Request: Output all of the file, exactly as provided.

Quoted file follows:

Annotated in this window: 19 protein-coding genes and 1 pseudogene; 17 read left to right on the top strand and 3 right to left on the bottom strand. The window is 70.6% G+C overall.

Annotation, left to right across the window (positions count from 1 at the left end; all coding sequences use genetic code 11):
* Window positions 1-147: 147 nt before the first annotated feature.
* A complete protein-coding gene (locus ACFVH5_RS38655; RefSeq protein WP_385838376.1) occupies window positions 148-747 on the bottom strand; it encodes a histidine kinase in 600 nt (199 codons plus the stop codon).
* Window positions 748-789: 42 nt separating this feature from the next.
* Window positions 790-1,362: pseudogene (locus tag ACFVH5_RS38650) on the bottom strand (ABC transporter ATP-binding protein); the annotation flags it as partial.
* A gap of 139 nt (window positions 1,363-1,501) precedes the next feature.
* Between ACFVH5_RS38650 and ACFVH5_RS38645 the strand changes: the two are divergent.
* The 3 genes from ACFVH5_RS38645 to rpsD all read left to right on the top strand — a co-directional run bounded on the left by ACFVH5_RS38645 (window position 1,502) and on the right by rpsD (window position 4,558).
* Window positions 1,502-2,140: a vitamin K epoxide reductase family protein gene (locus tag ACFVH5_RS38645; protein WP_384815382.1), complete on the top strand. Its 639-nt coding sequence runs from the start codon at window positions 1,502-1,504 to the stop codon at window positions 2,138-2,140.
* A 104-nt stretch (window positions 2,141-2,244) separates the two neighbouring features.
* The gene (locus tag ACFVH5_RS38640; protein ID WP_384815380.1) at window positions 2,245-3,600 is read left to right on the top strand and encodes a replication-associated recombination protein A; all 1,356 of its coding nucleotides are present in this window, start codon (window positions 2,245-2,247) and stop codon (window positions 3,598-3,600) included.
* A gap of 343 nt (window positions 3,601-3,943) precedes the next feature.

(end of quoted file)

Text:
Annotated in this window: 19 protein-coding genes and 1 pseudogene; 17 read left to right on the top strand and 3 right to left on the bottom strand. The window is 70.6% G+C overall.

Annotation, left to right across the window (positions count from 1 at the left end; all coding sequences use genetic code 11):
* Window positions 1-147: 147 nt before the first annotated feature.
* A complete protein-coding gene (locus ACFVH5_RS38655; RefSeq protein WP_385838376.1) occupies window positions 148-747 on the bottom strand; it encodes a histidine kinase in 600 nt (199 codons plus the stop codon).
* Window positions 748-789: 42 nt separating this feature from the next.
* Window positions 790-1,362: pseudogene (locus tag ACFVH5_RS38650) on the bottom strand (ABC transporter ATP-binding protein); the annotation flags it as partial.
* A gap of 139 nt (window positions 1,363-1,501) precedes the next feature.
* Between ACFVH5_RS38650 and ACFVH5_RS38645 the strand changes: the two are divergent.
* The 3 genes from ACFVH5_RS38645 to rpsD all read left to right on the top strand — a co-directional run bounded on the left by ACFVH5_RS38645 (window position 1,502) and on the right by rpsD (window position 4,558).
* Window positions 1,502-2,140: a vitamin K epoxide reductase family protein gene (locus tag ACFVH5_RS38645; protein WP_384815382.1), complete on the top strand. Its 639-nt coding sequence runs from the start codon at window positions 1,502-1,504 to the stop codon at window positions 2,138-2,140.
* A 104-nt stretch (window positions 2,141-2,244) separates the two neighbouring features.
* The gene (locus tag ACFVH5_RS38640; protein ID WP_384815380.1) at window positions 2,245-3,600 is read left to right on the top strand and encodes a replication-associated recombination protein A; all 1,356 of its coding nucleotides are present in this window, start codon (window positions 2,245-2,247) and stop codon (window positions 3,598-3,600) included.
* A gap of 343 nt (window positions 3,601-3,943) precedes the next feature.